PROJECT leaders are 'confident' an extra £15m needed for the Southsea sea defences will be found and that the final construction will be 'world class.'
Following consultations last year that asked for residents' feedback, new designs and budgets for the seafront have been drawn up.
Currently a total cost for the scheme, including construction, fees, design and compensation, sits at around £120m with between £85m-£100m pledged by the Environment Agency and a further £6m set aside by Portsmouth City Council.
This leaves a predicted shortfall of around £15m.
But the council's environment boss, Councillor Dave Ashmore, believed other funding sources could be found. He said: 'In other areas of the country, local enterprise partnerships have made significant contributions to major flood defence projects similar to ours, so we will be working closely with the Solent LEP to secure funding for this vital scheme.
'We are also looking at other sources, such as the new National Lottery Heritage Fund.'
For the council's deputy leader, Cllr Steve Pitt, securing all the cash was a necessity. He said: 'We always knew there would be a funding gap that we would need to close. We cannot protect the seafront with anything other than with the best defences.
'If we don't fight for the very best scheme then the money won't be there to protect the heritage assets like the castle and Long Curtain Moat. Every member of the council and the public have told us how important it is to protect those.
'We do have what we think is a first class scheme.'
Some areas of the project, which spans Long Curtain Moat to Eastney, are likely to be very different from proposed designs that were revealed last year, to incorporate public consensus.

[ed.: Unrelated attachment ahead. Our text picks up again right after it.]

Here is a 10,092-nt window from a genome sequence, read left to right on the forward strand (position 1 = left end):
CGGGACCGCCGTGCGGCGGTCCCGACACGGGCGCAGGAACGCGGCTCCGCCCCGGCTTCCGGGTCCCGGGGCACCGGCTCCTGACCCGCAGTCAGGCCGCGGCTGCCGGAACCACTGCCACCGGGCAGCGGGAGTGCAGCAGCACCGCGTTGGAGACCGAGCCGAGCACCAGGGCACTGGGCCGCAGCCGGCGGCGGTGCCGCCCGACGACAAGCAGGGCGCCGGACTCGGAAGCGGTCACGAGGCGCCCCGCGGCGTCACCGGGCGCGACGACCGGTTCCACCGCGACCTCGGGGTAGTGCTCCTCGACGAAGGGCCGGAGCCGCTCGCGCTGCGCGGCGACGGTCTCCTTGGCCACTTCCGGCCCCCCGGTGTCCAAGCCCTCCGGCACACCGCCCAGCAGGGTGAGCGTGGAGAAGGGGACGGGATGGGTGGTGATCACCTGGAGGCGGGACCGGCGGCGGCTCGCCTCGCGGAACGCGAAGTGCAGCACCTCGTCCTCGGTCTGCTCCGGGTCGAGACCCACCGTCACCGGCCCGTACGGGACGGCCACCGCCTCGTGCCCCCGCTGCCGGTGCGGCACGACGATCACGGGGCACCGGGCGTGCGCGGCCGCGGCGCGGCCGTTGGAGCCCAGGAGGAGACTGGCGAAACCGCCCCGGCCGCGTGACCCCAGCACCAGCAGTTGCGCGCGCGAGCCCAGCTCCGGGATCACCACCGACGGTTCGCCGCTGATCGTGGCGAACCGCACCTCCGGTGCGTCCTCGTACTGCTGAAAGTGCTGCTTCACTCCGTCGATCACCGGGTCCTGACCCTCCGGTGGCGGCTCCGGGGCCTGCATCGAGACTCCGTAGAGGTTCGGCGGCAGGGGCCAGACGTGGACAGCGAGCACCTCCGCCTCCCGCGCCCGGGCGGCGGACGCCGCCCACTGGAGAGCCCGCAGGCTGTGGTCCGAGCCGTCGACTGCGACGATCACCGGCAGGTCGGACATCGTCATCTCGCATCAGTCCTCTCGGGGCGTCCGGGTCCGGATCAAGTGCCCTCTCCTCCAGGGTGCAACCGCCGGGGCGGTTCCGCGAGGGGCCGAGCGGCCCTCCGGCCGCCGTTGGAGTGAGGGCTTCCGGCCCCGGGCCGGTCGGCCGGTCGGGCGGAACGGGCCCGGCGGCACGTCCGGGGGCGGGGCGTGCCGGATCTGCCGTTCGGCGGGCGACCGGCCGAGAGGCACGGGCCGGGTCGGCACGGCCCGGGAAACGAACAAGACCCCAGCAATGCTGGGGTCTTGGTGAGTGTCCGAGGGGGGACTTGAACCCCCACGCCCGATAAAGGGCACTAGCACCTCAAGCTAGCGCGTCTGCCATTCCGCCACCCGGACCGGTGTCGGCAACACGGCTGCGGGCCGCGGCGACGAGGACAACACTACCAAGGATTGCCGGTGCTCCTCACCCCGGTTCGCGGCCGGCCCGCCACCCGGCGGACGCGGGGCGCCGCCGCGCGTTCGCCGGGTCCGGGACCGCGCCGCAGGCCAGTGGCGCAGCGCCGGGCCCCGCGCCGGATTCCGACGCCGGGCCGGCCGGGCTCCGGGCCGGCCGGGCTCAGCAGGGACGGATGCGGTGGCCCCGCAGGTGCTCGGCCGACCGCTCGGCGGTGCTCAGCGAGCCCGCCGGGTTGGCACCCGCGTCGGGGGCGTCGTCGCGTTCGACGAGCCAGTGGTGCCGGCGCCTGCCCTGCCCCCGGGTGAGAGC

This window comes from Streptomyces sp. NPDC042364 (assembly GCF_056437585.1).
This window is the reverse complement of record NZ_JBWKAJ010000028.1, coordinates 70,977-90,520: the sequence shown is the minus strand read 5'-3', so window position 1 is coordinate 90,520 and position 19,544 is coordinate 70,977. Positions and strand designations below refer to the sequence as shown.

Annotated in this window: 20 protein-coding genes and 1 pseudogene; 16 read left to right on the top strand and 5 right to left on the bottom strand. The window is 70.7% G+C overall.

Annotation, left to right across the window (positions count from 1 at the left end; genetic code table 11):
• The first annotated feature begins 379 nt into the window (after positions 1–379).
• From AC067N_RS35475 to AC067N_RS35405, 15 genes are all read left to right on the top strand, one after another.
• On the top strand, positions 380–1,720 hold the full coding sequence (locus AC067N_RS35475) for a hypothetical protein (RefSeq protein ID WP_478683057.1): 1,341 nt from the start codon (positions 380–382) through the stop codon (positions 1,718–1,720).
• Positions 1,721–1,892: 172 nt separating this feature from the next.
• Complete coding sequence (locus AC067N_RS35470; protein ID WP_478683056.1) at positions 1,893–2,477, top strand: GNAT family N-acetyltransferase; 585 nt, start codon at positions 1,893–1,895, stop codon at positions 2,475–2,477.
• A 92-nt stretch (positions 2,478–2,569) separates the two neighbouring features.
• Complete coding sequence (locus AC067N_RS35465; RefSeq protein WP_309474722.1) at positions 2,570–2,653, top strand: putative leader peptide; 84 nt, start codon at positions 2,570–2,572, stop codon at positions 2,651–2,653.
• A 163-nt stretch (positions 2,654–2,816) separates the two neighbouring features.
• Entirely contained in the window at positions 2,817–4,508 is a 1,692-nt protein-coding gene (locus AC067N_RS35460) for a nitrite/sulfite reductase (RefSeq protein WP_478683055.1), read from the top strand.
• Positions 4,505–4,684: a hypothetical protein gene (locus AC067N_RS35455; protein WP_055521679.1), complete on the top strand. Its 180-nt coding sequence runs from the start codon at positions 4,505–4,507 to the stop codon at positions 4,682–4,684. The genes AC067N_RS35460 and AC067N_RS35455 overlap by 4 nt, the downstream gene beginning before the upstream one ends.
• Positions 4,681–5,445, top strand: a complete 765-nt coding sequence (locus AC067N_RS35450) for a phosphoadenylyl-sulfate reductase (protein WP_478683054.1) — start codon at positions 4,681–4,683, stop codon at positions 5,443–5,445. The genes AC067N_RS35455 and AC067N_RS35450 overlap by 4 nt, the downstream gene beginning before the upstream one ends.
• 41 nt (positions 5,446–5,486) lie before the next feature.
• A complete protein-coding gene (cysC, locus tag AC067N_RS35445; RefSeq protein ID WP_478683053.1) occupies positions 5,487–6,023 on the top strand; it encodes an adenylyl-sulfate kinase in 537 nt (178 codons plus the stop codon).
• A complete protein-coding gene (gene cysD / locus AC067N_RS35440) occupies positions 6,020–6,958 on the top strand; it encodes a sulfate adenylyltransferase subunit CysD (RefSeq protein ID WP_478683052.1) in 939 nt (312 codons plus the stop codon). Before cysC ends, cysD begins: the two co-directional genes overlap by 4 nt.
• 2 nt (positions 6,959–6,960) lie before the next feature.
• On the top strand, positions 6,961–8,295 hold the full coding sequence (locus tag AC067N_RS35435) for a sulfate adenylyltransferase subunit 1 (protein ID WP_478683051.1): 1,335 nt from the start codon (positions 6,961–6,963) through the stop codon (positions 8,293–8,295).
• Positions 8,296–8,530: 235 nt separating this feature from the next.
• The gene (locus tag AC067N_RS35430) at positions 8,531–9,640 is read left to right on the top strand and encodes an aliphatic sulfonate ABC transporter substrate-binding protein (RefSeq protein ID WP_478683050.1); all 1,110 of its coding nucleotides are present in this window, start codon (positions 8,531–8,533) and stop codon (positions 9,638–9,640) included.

Similarly projections around budget evolved with original construction costs set at around £59m, compared to a current budget of circa £95m.
Zane Gunton, project manager for the Southsea Coastal Scheme, explained why this was. 'The costs for construction presented in the outline business case, that was put together three years ago, were based on our knowledge of the design at the time,' he said.
'We have now come a long way from there, taking on board both the public's feedback, very poor ground conditions and other technical issues we've found.
'For example, the ground conditions at Southsea Castle mean we need deeper piles to stabilise the ground which will ensure the job is done properly. There are also construction industry costs increases and inflation to take into account.'
It is thought that future costs, such as maintenance for the next 100 years and building the defences at Eastney, will amount to around £30m.
A planning application for the defences will be submitted around April.
More information will be available to the public at consultation events starting on February 14.